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Dallas deletes some information from its public portal, and might remove more

Dallas Police Department HQ signed framed by trees.
Keren Carrión
City of Dallas officials say it is important to remove sensitive data from the Dallas Open Data Portal to help ensure the safety and security of city residents and employees.

Dallas city officials have removed critical police report information from an online database and more redactions might be on the way.

Dallas’ Open Data Portal allows the public to access information from a variety of local data such as the financial budget and expenditures.

But data collected from the Dallas Police Department, such as crime reports and 9-1-1 calls, has many concerned about privacy.

The city’s Office of Data Analytics and Business Intelligence (DBI) has removed some names, phone numbers and addresses from the Open Data Portal, but at a city council hearing Monday, officials recommended removing most identity information.

The recommendations include: removing Personally Identifying Information from all public safety data files currently published and all files on the portal and delaying publishing data on Active Police Calls by at least 24 hours.

“Hopefully it would encourage people to make reports about something that has happened or speak without concern,” Dr. Brita Andercheck, director of the city’s Office of Data Analytics and Business Intelligence said.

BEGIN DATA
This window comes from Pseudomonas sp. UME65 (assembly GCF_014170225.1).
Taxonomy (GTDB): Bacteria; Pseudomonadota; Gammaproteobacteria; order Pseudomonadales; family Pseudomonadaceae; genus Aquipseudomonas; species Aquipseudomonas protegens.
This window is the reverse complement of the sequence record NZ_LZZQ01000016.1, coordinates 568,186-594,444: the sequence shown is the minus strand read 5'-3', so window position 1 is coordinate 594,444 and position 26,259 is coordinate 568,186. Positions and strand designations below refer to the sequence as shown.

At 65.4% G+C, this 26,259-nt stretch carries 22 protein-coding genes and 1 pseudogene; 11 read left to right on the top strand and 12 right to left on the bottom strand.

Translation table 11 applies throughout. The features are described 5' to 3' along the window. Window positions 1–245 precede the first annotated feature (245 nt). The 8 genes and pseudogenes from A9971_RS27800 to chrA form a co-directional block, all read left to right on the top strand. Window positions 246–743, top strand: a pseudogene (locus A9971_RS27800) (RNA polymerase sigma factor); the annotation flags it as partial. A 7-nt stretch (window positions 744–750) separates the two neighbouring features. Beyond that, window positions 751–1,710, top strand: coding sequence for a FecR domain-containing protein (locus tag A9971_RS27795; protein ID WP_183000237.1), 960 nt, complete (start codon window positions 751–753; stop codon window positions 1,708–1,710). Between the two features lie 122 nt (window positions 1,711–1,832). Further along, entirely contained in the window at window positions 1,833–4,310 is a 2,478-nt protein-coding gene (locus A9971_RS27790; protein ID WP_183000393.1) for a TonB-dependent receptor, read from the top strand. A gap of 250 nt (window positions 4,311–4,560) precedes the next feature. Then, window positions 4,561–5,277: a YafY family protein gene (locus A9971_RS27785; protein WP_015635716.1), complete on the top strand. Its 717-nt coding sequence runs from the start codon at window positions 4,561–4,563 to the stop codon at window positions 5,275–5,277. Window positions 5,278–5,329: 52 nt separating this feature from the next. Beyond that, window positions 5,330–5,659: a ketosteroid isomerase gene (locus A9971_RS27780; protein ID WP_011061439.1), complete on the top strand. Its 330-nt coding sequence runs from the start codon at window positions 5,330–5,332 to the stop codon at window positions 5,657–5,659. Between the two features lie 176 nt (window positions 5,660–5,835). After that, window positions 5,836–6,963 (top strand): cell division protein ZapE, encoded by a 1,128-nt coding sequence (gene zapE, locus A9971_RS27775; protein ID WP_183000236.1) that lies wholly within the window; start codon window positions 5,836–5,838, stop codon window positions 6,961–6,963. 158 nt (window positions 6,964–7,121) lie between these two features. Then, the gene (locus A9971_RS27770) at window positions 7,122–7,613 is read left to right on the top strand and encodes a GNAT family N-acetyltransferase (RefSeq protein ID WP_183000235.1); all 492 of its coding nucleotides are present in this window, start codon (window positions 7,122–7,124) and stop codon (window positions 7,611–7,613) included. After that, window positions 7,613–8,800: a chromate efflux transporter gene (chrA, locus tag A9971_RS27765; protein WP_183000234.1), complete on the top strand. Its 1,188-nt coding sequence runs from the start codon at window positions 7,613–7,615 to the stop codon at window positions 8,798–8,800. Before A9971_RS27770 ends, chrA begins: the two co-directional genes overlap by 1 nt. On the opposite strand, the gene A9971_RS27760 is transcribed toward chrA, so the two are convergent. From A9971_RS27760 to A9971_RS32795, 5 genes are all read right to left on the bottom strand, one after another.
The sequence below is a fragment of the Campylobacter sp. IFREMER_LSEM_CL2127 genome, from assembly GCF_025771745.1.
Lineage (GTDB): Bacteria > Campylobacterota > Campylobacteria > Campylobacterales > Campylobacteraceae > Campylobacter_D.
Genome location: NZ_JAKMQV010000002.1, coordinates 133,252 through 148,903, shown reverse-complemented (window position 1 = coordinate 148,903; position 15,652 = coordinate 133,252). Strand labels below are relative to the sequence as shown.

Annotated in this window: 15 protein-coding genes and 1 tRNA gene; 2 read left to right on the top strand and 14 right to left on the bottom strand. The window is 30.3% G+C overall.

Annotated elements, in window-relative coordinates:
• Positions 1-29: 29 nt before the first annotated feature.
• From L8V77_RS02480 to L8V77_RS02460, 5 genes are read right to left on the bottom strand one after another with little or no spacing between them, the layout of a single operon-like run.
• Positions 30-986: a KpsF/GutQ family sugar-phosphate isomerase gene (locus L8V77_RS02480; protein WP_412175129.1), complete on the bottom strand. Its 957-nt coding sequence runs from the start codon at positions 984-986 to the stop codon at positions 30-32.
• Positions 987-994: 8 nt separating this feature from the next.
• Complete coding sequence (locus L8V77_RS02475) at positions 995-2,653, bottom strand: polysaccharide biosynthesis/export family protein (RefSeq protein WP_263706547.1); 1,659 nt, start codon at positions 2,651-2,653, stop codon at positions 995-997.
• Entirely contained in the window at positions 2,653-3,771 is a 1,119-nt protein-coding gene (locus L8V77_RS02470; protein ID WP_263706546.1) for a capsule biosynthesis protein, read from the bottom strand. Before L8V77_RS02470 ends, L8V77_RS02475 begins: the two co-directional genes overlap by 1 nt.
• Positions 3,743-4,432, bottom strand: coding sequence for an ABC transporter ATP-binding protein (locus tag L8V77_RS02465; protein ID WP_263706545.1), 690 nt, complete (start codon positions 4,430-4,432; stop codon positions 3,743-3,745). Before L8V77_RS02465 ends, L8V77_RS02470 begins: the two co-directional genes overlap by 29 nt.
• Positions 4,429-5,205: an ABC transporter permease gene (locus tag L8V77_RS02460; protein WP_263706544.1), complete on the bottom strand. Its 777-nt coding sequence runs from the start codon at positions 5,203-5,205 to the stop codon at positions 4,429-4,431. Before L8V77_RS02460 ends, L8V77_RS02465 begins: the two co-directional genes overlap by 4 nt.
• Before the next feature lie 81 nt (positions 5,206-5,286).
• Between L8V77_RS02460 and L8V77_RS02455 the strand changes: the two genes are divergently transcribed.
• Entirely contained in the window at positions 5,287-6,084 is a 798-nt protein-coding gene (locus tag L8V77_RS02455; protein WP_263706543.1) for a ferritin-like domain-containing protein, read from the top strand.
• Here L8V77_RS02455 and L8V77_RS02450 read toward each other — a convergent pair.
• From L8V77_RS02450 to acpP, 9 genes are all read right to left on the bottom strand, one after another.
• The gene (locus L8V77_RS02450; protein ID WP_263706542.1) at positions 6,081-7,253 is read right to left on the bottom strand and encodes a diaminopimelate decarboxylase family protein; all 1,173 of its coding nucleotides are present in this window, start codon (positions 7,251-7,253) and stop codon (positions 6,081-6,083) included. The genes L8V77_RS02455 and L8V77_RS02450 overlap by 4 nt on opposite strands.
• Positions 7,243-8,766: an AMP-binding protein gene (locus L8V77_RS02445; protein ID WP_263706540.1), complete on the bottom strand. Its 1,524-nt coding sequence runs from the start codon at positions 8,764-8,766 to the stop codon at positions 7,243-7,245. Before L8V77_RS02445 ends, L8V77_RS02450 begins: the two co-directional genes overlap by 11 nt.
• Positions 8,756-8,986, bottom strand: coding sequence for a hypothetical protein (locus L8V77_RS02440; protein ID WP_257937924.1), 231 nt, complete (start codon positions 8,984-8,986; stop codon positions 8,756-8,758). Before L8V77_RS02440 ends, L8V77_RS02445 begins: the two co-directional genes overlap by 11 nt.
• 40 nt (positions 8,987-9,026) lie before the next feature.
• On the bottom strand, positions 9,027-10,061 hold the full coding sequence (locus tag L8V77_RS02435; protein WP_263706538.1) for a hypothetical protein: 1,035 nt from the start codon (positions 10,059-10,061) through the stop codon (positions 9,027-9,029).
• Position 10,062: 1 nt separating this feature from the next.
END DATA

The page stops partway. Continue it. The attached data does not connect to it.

The agency argues removing information would protect minors and victims of sexual violence. Cities like Arlington and Irving already shield the names of people who report crimes.

“We talk very often about making information available, not less. And making things more transparent, not less,” said Council member Cara Mendelsohn, who serves as vice chair of the Public Safety Committee. “I just don't feel like there should have been a decision that didn't get council input and didn't get community input.”

In October, the DBI said it removed all Dallas Police Department Victim/ Reporting/Witness Identity information from the Open Data Portal and messaged Council members of the redaction of crime victim data.

The memo said, “The City of Dallas is committed to protecting sensitive data and adhering to best data practices. The purpose of this memo is to inform the Public Safety Committee of our intent to continue this protection of sensitive data on the Dallas Open Data Portal.”

Social justice activists argue the move will make it harder for citizens to know what’s happening in their community.

“[Police Chief Eddie] Garcia is going backwards, not forwards, with transparency,” Dallas resident Avi Adelman said. “Just because other departments are doing it doesn’t mean we have to.”

Adelman has operated for 15 years. The website takes public data pages from the city servers and breaks it down.

To get basic information on past and new police offense reports could be available later, but only after a public records request, which could take much longer.

Mendelsohn called for a meeting with the full city council. No date for this discussion has been set.

Got a tip? Alejandra Martinez is a Report For America corps member for KERA News. Email Alejandra at You can follow Alejandra on Twitter @alereports.

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Alejandra Martinez is a reporter for KERA and The Texas Newsroom through Report for America (RFA). She's covering the impact of COVID-19 on underserved communities and the city of Dallas.